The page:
Re: Priority dependence
Frans Pop <firstname.lastname@example.org> writes:
> I've been wondering for some time if this policy isn't outdated and
> should maybe be relaxed, at least for library packages.
> I suspect the origin of the policy is that in olden days tools like
> debootstrap and debian-cd relied exclusively on priority to get the
> contents of the base system correct. However, for at least the last
> three releases those tools have full dependency resolution support and
> they will correctly pull in any dependencies regardless of priority.
> The current policy results in some busy-work for FTP masters who need to
> adjust priorities to comply with this policy. As there is no longer any
> real necessity to have the priorities correct at all times, this is
> mostly left to the final stages of release preparation (unless BRs are
> It also frequently results in outdated (ABI versions of) libs being
> included in base installs when no package of high prio depends on a lib
> anymore but the lib's prio has not yet been adjusted downwards.
> Maybe we should consider changing the default prio for all library
> packages to optional or lower, except for specific cases (e.g. libc)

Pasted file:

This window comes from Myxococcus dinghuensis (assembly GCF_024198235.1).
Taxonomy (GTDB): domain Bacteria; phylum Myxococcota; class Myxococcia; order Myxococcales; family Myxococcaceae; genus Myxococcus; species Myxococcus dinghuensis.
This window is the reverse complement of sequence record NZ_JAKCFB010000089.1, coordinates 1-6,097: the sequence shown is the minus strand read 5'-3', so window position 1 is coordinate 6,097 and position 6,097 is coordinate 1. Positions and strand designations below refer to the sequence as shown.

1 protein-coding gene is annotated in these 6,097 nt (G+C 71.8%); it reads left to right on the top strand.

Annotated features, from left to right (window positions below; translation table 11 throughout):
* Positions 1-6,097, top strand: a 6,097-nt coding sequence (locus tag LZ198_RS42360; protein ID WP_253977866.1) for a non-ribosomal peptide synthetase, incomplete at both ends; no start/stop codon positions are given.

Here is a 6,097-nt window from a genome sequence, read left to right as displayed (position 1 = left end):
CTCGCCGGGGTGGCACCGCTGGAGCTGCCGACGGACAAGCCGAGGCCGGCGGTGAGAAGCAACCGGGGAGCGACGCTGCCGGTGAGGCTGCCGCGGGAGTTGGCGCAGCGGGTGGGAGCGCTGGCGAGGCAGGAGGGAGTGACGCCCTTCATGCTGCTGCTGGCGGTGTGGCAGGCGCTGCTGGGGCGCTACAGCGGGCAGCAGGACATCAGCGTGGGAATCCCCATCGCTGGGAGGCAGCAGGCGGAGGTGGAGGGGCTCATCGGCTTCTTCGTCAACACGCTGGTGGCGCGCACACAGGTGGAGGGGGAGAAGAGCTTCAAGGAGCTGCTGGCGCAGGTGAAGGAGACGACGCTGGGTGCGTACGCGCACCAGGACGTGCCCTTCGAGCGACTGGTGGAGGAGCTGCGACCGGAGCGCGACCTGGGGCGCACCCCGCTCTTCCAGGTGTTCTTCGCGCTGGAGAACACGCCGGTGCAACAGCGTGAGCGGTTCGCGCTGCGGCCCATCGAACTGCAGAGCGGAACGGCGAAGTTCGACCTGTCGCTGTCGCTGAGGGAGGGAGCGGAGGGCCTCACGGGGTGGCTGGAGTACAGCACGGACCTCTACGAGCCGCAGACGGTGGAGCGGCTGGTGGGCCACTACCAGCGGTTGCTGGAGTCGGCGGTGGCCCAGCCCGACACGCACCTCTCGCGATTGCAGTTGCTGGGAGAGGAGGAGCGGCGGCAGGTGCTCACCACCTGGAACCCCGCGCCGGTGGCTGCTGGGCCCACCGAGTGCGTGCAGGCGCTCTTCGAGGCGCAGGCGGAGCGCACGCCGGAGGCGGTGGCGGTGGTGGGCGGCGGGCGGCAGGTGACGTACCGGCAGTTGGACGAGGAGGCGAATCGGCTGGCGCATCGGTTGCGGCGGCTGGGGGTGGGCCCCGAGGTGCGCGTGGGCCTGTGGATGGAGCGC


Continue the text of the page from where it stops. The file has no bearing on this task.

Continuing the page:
> where the lib itself can actually be considered part of the core system.
I would make a stronger argument than that: how much do we care about any
priorities other than important, standard, and everything else? Do we
really care about the difference between required (insofar as required
means something outside of the essential set) and important, or between
optional and extra, for *any* package?
The one remaining use case for priorities seems to be to be seed material
for installation scenarios. For that, there seem to be three basic
installation bases that people are likely to want:
* Essential-only, usually only desirable in cases like build chroots.
Doesn't use priority at all, but should just start from the essential
packages and compute a dependency closure. This seems to be what the
intention of Priority: required was, but I'm not sure I see why we
should have required separate from Essential: yes plus dependencies.
* Base installation. The smallest possible installation you can put on a
regular system and have a working and usable text-mode computer on which
you can install other things and which looks like UNIX. This seems to
be what Priority: important is supposed to give you.
* Standard installation. This should be chosen explicitly for the
installer, really. The difference between Priority: standard and
Priority: optional-or-extra would be whether we think it makes sense to
install that package in a default install.
The Policy language around this is written as if installing all of
optional were a reasonable thing to do, which hasn't been the case for
I'm probably on weaker ground in merging required and important, but I'd
like to know more background for why we have these levels and
Russ Allbery (email@example.com) <http://www.eyrie.org/~eagle/>